• Wilmar International is the largest palm oil trader in the world and holds a land bank of over 1,500,000 acres in Malaysia, Indonesia, West Africa and the Congo basin. Wilmar's operations have been frequently linked with deforestation, land grabbing, water pollution, protracted conflicts, bribery, destruction of critical wildlife habitat and forest fires. In 2013, Wilmar adopted a No Deforestation, No Peatland Destruction, No Exploitation policy; however independent reports have found that since 2013, Wilmar's suppliers have cleared a forest area totaling 21,500 hectares.
  • Posco and its subsidiary PT Bio Inti Agrindo (PT BIA) are responsible for destroying 26,500 hectares of forest in Indonesia's Papua province. In 2015, the Norwegian Sovereign Wealth Fund divested from Posco Daewoo/Posco International and in June 2018 ABP, the world fifth largest pension fund, divested 300,000 Euros from the company over its failure to address deforestation.
What is in Vanguard's supposed "sustainable" funds?
State Street currently offers six funds that have a sustainability mandate. However, four out of six of State Street's "sustainable" funds include investments in both fossil fuels and deforestation-risk agribusiness companies.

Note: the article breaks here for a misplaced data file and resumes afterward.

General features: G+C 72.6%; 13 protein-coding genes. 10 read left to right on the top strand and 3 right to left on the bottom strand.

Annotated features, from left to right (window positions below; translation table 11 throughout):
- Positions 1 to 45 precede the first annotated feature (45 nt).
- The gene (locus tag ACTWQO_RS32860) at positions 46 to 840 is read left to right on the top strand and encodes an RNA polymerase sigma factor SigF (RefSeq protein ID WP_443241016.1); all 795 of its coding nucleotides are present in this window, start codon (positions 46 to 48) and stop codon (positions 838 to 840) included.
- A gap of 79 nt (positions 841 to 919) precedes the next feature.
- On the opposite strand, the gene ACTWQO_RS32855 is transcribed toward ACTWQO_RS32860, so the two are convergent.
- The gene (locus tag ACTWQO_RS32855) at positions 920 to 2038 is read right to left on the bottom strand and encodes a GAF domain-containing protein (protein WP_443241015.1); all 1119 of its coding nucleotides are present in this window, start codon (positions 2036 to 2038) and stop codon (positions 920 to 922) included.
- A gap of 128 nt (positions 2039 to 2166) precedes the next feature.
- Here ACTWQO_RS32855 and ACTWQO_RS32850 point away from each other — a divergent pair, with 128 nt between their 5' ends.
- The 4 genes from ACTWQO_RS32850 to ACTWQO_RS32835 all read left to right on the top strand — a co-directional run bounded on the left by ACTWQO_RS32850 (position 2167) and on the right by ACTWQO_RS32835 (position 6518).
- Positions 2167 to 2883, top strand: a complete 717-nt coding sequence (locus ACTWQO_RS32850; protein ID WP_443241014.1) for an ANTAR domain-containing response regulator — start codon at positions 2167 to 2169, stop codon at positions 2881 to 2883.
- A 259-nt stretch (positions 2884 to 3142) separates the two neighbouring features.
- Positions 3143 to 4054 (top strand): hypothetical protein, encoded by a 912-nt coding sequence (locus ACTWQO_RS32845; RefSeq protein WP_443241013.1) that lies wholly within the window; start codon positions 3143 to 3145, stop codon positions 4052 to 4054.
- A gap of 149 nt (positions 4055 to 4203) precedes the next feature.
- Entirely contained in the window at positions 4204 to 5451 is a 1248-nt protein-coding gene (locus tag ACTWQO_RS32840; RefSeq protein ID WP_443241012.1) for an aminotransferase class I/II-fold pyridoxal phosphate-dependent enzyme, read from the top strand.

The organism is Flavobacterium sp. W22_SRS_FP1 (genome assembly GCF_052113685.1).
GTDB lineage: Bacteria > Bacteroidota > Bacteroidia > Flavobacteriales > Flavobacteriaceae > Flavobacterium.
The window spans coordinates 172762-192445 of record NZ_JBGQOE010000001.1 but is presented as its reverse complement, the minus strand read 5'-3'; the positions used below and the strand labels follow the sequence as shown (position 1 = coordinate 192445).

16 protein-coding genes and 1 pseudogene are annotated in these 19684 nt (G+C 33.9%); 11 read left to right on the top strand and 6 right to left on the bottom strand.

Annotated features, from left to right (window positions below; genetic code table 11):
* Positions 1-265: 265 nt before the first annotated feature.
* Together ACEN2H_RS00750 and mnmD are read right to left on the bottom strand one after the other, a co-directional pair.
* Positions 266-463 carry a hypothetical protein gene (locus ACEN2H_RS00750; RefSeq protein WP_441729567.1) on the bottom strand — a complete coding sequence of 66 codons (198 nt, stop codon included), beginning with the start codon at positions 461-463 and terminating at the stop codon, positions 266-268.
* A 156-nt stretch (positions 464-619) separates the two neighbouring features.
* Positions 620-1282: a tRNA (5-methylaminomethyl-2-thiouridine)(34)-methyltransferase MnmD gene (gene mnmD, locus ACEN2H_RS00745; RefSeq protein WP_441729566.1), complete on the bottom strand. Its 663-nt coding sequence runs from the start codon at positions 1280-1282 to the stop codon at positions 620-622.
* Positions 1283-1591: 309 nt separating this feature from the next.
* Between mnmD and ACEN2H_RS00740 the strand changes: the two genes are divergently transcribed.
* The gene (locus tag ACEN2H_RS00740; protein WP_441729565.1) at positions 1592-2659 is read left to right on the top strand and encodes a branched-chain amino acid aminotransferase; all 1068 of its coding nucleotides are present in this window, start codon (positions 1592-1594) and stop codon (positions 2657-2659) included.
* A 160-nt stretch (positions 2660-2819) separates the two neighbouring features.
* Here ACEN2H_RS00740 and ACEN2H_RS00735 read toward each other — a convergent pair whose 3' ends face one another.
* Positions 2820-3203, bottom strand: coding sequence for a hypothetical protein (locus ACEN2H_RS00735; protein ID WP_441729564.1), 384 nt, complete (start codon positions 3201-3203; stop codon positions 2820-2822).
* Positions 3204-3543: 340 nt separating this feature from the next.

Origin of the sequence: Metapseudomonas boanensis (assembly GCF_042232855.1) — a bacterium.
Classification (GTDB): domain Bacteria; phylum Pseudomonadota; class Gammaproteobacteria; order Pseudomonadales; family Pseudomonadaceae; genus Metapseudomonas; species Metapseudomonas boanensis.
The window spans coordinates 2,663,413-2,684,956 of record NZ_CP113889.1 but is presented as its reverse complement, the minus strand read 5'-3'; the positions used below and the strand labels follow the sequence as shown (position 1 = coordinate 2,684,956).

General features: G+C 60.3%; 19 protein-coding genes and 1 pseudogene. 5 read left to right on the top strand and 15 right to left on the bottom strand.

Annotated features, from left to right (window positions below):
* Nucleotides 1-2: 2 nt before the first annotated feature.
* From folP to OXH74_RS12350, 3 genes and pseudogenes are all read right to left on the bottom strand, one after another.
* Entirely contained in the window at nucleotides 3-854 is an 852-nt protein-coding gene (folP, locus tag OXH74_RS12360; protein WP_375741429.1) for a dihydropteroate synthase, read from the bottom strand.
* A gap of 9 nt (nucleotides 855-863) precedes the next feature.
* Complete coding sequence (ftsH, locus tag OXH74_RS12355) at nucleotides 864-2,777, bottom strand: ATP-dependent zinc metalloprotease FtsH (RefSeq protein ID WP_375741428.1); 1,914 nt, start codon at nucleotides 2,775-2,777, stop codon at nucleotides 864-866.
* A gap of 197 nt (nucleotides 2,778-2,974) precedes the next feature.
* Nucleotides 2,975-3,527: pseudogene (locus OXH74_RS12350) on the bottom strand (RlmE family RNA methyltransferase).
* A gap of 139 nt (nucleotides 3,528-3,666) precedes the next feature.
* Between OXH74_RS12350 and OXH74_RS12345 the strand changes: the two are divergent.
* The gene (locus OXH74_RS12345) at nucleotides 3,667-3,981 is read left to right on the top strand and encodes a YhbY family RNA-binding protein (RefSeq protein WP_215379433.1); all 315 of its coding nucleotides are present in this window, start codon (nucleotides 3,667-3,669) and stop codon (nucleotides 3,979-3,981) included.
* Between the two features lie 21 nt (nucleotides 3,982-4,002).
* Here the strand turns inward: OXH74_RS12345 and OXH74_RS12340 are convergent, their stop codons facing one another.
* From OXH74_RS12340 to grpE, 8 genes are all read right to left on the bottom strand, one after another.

• The dirtiest "sustainable" fund contains $80 MILLION in fossil fuel and deforestation-risk agribusiness companies.
  • In total, State Street's "sustainable funds" contain $191 MILLION in the companies driving the climate crisis.
Despite recognizing climate risk, State Street’s policies fall short
State Street has no explicit policies on deforestation or land grabbing. While State Street CEO Ronald O’Hanley says his investment firm recognizes the material risk posed by climate crisis, he fails to point to tangible actions or policies State Street has adopted to act on these risks. Beyond endorsing carbon-pricing mechanisms and calling for increased disclosure, State Street does not have explicit policies to guide their investments or engagement with companies responsible for deforestation, land grabbing, or increased greenhouse gas emissions. Notably, State Street did not sign on to a 2019 investor statement calling for action regarding Amazon fires.
What should State Street Do?
  • Make sustainability the default: Make fossil fuel and deforestation-free funds the default for all its investment products.
  • Disclose its exposure to climate, deforestation, and related human rights risks.
  • Commit to robust climate and no deforestation policies in order to reduce exposure to ESG risk and drive change in investee companies.
  • Exclude from investment portfolios companies that routinely engage in deforestation, human rights abuses, and massive carbon emissions.
  • Repair the damage by engaging with companies to remedy past harms through restoring damaged forests and eco-systems and implementing active and responsive grievance mechanisms.
Help State Street clean up its act on deforestation and climate risk. Sign the petition
91 funds with $131.3 BILLION in stocks of deforestation-risk agribusiness, banks and lenders, and major consumer brands
Deforestation grade